Using images in teaching
Using images in research
You can use images in your teaching under copyright law as long as
1. You haven’t agreed to any terms and conditions preventing this use e.g. you haven’t clicked on an ‘I agree’ button that you will only use the image for personal use and
2. You follow the terms of the Part VB CAL License meaning a. Access is restricted to students and staff of Monash (through authcate) and b. the Part VB CAL warning notice appears before the image e.g. first slide of PowerPoint or
3. Teaching is already permitted by the explicit license terms e.g. ‘free for education’ or
4. You have written permission to use the image for teaching e.g. an email from the copyright owner
NOTE: Some images are online without permission of the copyright owner. If there are no citation details (especially name of photographer) this may show that the image is unauthorised.
Any licence terms attached would not necessarily apply.
Permission has to come from the legitimate copyright owner.
All images should be properly attributed. See Moral Rights.
Creative commons is a type of licensing that often allows use in research or teaching.
Searching Flickr or Google images will bring up many examples of images made available under creative commons licenses.
But not all creative commons licenses are the same. There are 6 main licenses (with variations such as Australian, US and UK versions) with quite different terms and conditions. These terms must be followed, just like any other licensed material that you use.
All creative commons licenses require attribution of the creator (artist or photographer) and a link to the license terms themselves See 'How to attribute a Creative Commons photo'.
Non-commercial use may restrict use of the image on social media where personal postings may be moneterised (by selling advertising or information)
No derivatives means you are not permitted to alter the image e.g. may restrict ability to crop or change the colour tone
Share alike means you can only use or made the new work available under the same conditions as the creative commons material you want to use e.g. if you copy a short film that has a creative commons license non-commercial share-alike, that means your dissemination of anything including that film must also be non-commercial and licensed under creative commons as share-alike.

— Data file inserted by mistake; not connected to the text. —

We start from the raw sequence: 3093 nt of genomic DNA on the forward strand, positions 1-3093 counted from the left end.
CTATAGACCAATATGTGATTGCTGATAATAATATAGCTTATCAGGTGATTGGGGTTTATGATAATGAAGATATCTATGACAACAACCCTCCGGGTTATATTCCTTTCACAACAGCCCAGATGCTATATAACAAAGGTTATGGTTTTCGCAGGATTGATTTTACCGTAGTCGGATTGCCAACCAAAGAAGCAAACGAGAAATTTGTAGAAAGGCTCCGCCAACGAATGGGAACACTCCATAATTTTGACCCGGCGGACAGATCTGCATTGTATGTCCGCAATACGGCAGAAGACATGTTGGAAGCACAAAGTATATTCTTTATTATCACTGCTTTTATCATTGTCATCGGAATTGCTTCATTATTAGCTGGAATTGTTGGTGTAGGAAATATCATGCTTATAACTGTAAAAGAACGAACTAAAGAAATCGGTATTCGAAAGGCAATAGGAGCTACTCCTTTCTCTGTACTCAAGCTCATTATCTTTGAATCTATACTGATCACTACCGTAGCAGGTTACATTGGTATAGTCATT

NOTE: Anyone can take an image and put a creative commons license on it. Consider whether it is likely that the webmaster or supposed copyright owner actually can make the image available e.g. ask whether an ordinary user would have the rights to popular film or TV images or cartoons
Other useful licensed databases for education resources are at Online image resources
Consult the Copyright Adviser for further advice
You can use images in your research under copyright law as long as
2. The use falls under a 'Fair Dealing' purpose e.g. research and study, criticism and review and
3. The use is fair e.g. is there harm to the owner in your use? Could you purchase the item instead of copying it? Or
4. Your use falls within the explicit license terms of the image or
5. You get permission to use the image from the copyright owner.
You can't usually rely on fair dealing for making multiple copies, or making images available to the general public (publishing). These activities would require permission from the copyright owners (usually the photographer, the artist, the publisher or an Image library such as Getty Images).Consult the Copyright Adviser for further advice and refer to the general information on Fair Dealing and on Using images in your assignments, coursework or research.